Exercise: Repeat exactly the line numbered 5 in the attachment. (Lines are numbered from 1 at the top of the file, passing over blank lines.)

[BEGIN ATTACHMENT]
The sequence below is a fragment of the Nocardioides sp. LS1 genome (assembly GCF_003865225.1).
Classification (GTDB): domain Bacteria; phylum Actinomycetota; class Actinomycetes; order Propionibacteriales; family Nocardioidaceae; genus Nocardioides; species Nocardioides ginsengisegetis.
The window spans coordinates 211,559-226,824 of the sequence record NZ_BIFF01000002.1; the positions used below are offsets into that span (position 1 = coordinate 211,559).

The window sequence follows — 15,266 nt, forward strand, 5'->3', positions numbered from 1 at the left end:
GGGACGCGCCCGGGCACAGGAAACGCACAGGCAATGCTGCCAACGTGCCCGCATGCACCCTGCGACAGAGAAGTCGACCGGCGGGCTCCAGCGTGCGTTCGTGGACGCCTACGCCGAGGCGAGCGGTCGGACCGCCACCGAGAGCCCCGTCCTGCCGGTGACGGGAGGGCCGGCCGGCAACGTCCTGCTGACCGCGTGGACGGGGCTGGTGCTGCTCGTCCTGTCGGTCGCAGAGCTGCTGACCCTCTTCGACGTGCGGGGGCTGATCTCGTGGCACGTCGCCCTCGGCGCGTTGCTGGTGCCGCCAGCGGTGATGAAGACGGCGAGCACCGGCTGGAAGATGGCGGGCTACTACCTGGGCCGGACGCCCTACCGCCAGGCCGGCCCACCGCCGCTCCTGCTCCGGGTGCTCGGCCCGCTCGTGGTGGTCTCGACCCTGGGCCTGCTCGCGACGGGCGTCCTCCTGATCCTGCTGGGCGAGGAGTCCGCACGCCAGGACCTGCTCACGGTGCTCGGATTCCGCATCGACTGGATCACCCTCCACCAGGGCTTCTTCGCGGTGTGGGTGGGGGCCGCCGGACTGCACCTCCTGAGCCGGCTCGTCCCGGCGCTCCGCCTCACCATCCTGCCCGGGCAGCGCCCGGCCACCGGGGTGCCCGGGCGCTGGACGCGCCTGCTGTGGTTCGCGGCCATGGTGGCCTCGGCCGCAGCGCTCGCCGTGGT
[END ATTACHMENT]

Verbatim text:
GGGACGCGCCCGGGCACAGGAAACGCACAGGCAATGCTGCCAACGTGCCCGCATGCACCCTGCGACAGAGAAGTCGACCGGCGGGCTCCAGCGTGCGTTCGTGGACGCCTACGCCGAGGCGAGCGGTCGGACCGCCACCGAGAGCCCCGTCCTGCCGGTGACGGGAGGGCCGGCCGGCAACGTCCTGCTGACCGCGTGGACGGGGCTGGTGCTGCTCGTCCTGTCGGTCGCAGAGCTGCTGACCCTCTTCGACGTGCGGGGGCTGATCTCGTGGCACGTCGCCCTCGGCGCGTTGCTGGTGCCGCCAGCGGTGATGAAGACGGCGAGCACCGGCTGGAAGATGGCGGGCTACTACCTGGGCCGGACGCCCTACCGCCAGGCCGGCCCACCGCCGCTCCTGCTCCGGGTGCTCGGCCCGCTCGTGGTGGTCTCGACCCTGGGCCTGCTCGCGACGGGCGTCCTCCTGATCCTGCTGGGCGAGGAGTCCGCACGCCAGGACCTGCTCACGGTGCTCGGATTCCGCATCGACTGGATCACCCTCCACCAGGGCTTCTTCGCGGTGTGGGTGGGGGCCGCCGGACTGCACCTCCTGAGCCGGCTCGTCCCGGCGCTCCGCCTCACCATCCTGCCCGGGCAGCGCCCGGCCACCGGGGTGCCCGGGCGCTGGACGCGCCTGCTGTGGTTCGCGGCCATGGTGGCCTCGGCCGCAGCGCTCGCCGTGGT